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My quest for "Scary Sharp" #1: first time trying Scary Sharp

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Blog entry by ic3ss posted 10-27-2010 01:20 AM 2028 reads 0 times favorited 18 comments Add to Favorites Watch
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I picked up this Miller’s Falls jackplane a few months ago for $35 at a garage sale. When I had a chance to take it apart and learn what I could find on hand planes, I kind of became enamored with them. Next thing I know, I inherited my Father-in-law’s Stanley Bedrock 604 smoother, and a week later I was bidding on an old Stanley No. 8. My wife is wondering where this all ends at this point.

So I picked up a honing guide from Rockler, and a couple of free granite counter top cutoff pieces from a local contractor a few weeks ago. Up until now, my time has been spent reconditioning a big Stanley No. 8, fixing a kitchen faucet, replacing a broken car door handle, replacing a broken latch on the front door of my house, and oh, yea, there’s the job too. Anyway, today I jumped into Scary Sharp.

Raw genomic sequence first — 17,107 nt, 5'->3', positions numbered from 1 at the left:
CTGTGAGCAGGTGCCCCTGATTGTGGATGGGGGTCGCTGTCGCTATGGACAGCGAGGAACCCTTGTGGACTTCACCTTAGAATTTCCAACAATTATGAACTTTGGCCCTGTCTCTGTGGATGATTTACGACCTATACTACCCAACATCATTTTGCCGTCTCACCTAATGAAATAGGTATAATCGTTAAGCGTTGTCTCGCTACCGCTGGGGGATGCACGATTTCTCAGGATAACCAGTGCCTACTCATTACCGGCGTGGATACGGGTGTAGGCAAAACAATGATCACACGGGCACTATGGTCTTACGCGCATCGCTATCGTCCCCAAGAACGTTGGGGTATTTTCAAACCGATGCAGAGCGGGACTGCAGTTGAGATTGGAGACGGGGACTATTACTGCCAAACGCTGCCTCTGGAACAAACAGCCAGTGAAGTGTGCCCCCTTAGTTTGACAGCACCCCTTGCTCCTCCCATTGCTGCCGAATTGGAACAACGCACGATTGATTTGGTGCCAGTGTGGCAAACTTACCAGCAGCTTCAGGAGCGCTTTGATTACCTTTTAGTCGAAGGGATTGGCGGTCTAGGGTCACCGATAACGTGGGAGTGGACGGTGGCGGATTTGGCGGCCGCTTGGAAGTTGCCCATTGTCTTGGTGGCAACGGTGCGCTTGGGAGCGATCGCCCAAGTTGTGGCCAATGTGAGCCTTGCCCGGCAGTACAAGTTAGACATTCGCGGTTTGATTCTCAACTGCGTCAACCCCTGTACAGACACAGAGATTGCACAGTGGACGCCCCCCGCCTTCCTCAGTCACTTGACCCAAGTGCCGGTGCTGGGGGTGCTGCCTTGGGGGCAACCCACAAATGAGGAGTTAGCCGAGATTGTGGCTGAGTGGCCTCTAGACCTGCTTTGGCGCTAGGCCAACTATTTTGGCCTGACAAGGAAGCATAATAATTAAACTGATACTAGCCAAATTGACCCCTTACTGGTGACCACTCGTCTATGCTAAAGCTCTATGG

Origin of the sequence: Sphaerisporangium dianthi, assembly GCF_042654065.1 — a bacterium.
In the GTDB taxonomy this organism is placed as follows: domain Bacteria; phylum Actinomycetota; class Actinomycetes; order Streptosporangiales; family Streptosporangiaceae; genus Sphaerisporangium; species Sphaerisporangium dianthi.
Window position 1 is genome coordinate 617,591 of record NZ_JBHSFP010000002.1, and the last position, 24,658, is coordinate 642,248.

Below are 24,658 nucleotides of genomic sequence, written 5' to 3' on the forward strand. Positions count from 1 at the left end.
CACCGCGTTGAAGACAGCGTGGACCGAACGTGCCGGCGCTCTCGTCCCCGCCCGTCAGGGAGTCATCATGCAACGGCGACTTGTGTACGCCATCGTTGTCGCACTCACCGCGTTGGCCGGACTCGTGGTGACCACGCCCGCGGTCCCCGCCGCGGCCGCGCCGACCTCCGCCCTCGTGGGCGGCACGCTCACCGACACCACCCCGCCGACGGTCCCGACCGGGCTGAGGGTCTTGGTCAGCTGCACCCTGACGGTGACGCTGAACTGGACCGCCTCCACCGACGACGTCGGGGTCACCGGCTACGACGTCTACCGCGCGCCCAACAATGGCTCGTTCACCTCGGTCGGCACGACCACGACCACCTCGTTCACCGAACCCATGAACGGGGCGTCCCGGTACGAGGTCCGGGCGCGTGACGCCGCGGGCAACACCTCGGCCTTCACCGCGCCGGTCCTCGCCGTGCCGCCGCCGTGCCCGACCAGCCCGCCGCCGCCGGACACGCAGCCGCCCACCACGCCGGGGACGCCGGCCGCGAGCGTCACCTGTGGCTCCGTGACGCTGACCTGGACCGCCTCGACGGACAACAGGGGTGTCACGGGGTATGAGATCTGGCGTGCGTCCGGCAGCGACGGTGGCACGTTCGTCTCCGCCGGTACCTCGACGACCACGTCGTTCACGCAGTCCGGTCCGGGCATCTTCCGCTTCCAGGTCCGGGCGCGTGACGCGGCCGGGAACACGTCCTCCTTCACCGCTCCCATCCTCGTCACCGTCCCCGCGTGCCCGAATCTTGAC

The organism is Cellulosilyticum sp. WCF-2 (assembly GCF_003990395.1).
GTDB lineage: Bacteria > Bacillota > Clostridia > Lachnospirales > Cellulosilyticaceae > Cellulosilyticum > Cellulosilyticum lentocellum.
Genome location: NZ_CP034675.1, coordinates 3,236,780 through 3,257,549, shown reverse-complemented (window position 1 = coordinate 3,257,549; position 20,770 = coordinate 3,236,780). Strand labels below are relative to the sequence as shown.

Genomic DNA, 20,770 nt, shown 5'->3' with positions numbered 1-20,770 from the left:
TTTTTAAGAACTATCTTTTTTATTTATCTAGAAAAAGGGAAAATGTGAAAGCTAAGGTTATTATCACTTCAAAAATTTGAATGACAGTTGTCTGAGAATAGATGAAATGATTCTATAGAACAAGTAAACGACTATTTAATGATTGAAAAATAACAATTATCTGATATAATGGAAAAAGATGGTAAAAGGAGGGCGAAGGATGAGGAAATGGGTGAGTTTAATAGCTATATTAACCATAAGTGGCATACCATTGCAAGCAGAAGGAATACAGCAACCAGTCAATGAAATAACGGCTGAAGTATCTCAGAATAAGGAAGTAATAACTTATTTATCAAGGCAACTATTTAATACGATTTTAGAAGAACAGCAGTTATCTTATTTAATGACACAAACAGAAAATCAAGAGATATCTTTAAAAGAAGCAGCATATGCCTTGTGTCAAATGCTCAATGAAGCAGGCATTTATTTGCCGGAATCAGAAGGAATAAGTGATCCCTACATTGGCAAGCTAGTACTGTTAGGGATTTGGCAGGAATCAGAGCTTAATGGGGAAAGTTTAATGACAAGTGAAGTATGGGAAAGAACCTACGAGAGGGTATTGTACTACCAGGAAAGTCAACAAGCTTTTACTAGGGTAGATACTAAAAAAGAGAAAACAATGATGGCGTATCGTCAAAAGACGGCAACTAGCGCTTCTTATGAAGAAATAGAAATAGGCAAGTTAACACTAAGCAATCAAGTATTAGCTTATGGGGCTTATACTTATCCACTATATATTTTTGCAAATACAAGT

I’ve got 100, 240, 400, 800, 1200, 1500, and 200 grits laid out on my granite.


Nice and shinny!


My “Shop” aka: the garage. Note the long piece of granite with sanding belts glued on top, used for lapping the sole of all three planes.

Well, that’s it for now, I gotta get back to work on the other two irons.

Wayne

-- "I am endeavoring, ma'am, to construct a mnemonic memory circuit using stone knives and bear skins."



18 comments so far

View a1Jim's profile

a1Jim

112496 posts in 2296 days


#1 posted 10-27-2010 01:26 AM

I’m sure it will work out great I used that method for years with great results.

-- http://artisticwoodstudio.com Custom furniture

View canadianchips's profile

canadianchips

1836 posts in 1716 days


#2 posted 10-27-2010 03:07 AM

My wife is wondering where this all ends at this point
When you have one of every kind !
When you have that “edge” you will love working with hand planes.

-- "My mission in life - make everyone smile !"

View Marc5's profile

Marc5

304 posts in 2061 days


#3 posted 10-27-2010 03:52 AM

Hey Wayne,